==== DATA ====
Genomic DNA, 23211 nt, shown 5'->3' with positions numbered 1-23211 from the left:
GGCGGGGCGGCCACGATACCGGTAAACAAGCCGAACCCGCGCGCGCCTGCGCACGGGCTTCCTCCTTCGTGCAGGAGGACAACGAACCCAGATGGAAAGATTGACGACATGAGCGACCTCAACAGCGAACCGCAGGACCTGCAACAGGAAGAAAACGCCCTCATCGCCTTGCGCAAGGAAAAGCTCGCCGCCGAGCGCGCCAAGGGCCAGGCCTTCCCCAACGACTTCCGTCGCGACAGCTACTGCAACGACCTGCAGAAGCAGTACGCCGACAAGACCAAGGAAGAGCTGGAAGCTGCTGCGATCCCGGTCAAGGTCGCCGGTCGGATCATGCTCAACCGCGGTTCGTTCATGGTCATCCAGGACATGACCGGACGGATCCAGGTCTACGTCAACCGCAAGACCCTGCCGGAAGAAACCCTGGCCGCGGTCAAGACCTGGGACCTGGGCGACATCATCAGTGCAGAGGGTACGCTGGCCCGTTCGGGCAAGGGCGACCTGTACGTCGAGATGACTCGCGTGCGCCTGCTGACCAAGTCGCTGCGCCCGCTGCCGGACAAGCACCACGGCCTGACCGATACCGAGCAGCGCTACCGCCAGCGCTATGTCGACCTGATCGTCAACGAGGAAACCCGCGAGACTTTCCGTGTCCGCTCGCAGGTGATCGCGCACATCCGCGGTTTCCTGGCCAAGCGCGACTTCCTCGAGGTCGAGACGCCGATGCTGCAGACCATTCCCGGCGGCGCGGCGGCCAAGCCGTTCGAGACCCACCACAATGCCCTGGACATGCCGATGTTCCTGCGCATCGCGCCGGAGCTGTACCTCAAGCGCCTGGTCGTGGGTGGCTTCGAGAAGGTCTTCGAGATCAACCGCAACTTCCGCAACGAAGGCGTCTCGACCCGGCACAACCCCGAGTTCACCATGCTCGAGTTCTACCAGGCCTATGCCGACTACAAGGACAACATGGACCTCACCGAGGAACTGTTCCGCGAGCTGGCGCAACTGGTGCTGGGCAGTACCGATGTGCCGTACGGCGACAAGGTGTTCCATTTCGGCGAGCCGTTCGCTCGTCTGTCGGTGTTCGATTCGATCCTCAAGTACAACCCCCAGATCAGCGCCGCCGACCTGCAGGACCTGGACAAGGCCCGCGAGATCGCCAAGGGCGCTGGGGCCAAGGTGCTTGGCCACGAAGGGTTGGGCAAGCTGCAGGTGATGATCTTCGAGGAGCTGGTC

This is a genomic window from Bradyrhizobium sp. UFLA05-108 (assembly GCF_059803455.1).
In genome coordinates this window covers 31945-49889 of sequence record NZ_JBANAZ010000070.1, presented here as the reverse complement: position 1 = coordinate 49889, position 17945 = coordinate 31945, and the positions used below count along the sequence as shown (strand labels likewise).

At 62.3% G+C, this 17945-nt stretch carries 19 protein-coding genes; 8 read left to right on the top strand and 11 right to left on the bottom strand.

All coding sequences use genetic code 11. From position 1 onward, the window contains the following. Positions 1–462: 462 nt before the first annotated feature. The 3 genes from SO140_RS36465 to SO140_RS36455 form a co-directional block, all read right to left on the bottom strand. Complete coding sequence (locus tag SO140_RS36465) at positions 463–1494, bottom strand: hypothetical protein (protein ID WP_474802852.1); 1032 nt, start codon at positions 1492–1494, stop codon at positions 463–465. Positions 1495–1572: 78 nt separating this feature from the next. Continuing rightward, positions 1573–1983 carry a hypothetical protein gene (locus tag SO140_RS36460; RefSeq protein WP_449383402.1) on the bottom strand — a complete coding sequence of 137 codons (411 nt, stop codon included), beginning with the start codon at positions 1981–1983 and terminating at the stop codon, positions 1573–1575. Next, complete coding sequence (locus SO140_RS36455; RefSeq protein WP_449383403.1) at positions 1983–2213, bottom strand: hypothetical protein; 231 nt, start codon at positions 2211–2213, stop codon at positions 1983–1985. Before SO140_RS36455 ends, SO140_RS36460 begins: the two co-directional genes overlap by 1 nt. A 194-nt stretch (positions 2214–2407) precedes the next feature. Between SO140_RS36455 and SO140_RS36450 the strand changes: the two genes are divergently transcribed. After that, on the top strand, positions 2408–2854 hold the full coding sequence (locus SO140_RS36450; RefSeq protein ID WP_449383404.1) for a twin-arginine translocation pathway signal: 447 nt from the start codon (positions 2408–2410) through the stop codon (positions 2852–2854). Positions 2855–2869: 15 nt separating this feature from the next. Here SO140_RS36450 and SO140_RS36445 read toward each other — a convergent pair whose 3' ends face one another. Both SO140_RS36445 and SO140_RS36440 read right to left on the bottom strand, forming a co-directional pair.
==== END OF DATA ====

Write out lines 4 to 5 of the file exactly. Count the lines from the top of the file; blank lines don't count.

In genome coordinates this window covers 31945-49889 of sequence record NZ_JBANAZ010000070.1, presented here as the reverse complement: position 1 = coordinate 49889, position 17945 = coordinate 31945, and the positions used below count along the sequence as shown (strand labels likewise).

At 62.3% G+C, this 17945-nt stretch carries 19 protein-coding genes; 8 read left to right on the top strand and 11 right to left on the bottom strand.